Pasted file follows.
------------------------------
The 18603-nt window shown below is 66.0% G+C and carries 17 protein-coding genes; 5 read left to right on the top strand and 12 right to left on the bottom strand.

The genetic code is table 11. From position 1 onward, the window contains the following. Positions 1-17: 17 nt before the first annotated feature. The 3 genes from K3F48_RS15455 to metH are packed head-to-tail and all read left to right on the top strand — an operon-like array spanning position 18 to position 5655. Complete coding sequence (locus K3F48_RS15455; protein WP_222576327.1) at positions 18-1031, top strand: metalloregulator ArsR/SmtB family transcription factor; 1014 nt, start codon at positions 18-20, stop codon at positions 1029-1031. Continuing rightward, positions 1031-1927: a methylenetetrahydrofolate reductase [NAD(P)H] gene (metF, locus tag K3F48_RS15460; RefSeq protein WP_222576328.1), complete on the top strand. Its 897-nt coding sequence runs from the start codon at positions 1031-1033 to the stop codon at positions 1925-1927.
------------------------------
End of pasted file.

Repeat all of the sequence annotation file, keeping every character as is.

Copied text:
The 18603-nt window shown below is 66.0% G+C and carries 17 protein-coding genes; 5 read left to right on the top strand and 12 right to left on the bottom strand.

The genetic code is table 11. From position 1 onward, the window contains the following. Positions 1-17: 17 nt before the first annotated feature. The 3 genes from K3F48_RS15455 to metH are packed head-to-tail and all read left to right on the top strand — an operon-like array spanning position 18 to position 5655. Complete coding sequence (locus K3F48_RS15455; protein WP_222576327.1) at positions 18-1031, top strand: metalloregulator ArsR/SmtB family transcription factor; 1014 nt, start codon at positions 18-20, stop codon at positions 1029-1031. Continuing rightward, positions 1031-1927: a methylenetetrahydrofolate reductase [NAD(P)H] gene (metF, locus tag K3F48_RS15460; RefSeq protein WP_222576328.1), complete on the top strand. Its 897-nt coding sequence runs from the start codon at positions 1031-1033 to the stop codon at positions 1925-1927.